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  • Barry Lyndon (PG)

    All of Stanley Kubrick's features look better now than when they were first released, but Barry Lyndon, which fared poorly at the box office in 1975, remains his most underrated. more...
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  • Battle in Heaven

    Not for the faint of heart, this grim 2005 feature by Mexican director Carlos Reygadas (Japon) mines the same vein of Christian self-loathing and curdled sexual desire often associated with Paul Schrader. more...
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  • The Battle of Algiers

    Gillo Pontecorvo's searing documentary-style retelling (1965) of the tough, grinding, and ultimately tragic effort of the FLN to liberate Algeria. more...
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  • The Battle of Algiers

    Gillo Pontecorvo's powerful and lucid 1965 docudrama about the Algerian struggle for independence in the 1950s was screened for Pentagon employees in August 2003, though one wonders how helpful it might have been: the terrorists here aren't suicidal or religiously motivated, and their orientation seems quite different from that of contemporary Middle Eastern types. more...
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  • The Battle of Chile, Part Two: The Coup D'Etat (NR)

    The second and most arresting film of Patricio Guzman's acclaimed documentary trilogy about the coup against Salvador Allende, The Coup D'Etat (1976) begins with the failed assault on the presidential palace by a renegade armored regiment in June 1973 and continues through the summer as the coup gathers force. more...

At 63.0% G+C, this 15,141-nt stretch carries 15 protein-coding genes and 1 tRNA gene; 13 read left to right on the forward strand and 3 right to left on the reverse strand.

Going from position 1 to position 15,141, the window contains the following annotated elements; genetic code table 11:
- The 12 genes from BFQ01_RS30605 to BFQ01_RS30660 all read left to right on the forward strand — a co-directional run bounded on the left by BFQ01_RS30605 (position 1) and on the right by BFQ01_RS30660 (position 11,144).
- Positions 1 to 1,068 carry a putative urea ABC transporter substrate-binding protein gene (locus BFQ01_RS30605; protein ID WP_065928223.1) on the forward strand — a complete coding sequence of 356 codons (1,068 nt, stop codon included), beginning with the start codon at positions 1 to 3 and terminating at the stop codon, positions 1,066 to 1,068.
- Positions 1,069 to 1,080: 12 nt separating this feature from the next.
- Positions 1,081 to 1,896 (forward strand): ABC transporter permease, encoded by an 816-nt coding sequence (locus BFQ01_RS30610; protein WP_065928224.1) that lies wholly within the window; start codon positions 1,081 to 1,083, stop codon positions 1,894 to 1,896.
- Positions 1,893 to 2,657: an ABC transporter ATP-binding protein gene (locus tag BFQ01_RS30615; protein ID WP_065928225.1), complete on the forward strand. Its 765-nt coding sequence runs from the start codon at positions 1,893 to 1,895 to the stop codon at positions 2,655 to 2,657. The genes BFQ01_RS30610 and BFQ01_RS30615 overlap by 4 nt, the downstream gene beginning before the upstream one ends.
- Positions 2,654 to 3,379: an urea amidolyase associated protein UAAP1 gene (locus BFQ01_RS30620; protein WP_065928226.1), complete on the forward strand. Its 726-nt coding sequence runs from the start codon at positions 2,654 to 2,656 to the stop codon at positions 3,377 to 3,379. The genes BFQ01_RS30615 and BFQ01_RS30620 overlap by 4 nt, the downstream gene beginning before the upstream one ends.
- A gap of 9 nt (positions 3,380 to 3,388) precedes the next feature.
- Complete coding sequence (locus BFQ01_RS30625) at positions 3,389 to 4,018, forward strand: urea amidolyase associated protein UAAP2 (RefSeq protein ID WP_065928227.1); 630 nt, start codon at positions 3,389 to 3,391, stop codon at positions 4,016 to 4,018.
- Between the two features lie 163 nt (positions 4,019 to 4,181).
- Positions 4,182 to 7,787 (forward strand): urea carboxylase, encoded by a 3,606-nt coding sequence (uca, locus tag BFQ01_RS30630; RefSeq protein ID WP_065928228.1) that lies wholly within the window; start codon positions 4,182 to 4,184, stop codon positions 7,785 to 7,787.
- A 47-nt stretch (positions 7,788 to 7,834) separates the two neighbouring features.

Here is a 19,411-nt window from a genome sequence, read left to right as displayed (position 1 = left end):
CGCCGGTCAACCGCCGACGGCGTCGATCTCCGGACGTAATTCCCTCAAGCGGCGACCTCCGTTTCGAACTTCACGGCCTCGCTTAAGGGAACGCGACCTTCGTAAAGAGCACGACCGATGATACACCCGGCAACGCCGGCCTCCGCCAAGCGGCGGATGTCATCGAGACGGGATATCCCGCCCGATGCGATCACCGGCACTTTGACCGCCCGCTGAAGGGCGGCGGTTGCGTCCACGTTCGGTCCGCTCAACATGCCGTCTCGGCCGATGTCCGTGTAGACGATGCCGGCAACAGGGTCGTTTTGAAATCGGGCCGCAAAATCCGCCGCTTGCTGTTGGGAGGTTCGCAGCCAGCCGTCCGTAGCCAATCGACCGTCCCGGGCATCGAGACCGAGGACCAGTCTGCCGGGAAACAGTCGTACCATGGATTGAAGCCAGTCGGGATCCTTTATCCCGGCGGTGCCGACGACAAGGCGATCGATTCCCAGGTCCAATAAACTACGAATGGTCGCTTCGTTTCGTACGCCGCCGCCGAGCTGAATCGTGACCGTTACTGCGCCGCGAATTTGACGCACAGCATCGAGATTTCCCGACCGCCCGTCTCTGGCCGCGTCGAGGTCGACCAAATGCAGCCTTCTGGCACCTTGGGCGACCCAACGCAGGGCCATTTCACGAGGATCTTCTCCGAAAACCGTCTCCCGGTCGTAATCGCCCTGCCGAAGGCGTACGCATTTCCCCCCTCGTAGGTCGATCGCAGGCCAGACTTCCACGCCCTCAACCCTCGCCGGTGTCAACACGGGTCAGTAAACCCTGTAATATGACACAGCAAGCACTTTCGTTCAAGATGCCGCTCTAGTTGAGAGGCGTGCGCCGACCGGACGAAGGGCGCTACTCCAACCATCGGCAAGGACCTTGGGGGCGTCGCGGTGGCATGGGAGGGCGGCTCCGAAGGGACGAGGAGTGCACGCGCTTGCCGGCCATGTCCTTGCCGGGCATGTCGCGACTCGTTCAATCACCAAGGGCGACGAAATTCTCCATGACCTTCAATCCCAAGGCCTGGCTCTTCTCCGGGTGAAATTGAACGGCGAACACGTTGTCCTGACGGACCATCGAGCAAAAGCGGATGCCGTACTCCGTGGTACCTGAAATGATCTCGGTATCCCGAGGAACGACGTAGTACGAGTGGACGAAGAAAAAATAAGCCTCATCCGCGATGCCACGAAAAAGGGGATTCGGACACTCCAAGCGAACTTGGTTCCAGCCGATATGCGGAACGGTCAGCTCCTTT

• The Battle of Tabato

    Similar to Miguel Gomes's Tabu, this eccentric drama uses black-and-white cinematography and an opaque, deeply symbolic narrative to contemplate Portugal's history of imperialism in Africa. more...
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  • The Baxter

    Michael Showalter, who wrote the affectionate summer-camp parody Wet Hot American Summer, takes a stab at directing with this enthusiastic screwball comedy about a dorky tax accountant (Showalter) whose impending marriage to an upper-class china doll (Elizabeth Banks) is complicated by her old flame (Justin Theroux) and an adorable new temp at the accounting firm (Michelle Williams, recalling Shirley MacLaine in The Apartment). more...
  • Bayou Maharaja
  • Bayou Maharaja

    One of many fascinating moments in this 2013 profile of New Orleans piano man James Booker—the self-proclaimed "Black Liberace"—occurs early on, when an admiring Harry Connick Jr., perched in front of the keys, visually breaks down Booker's complex, confluent style. more...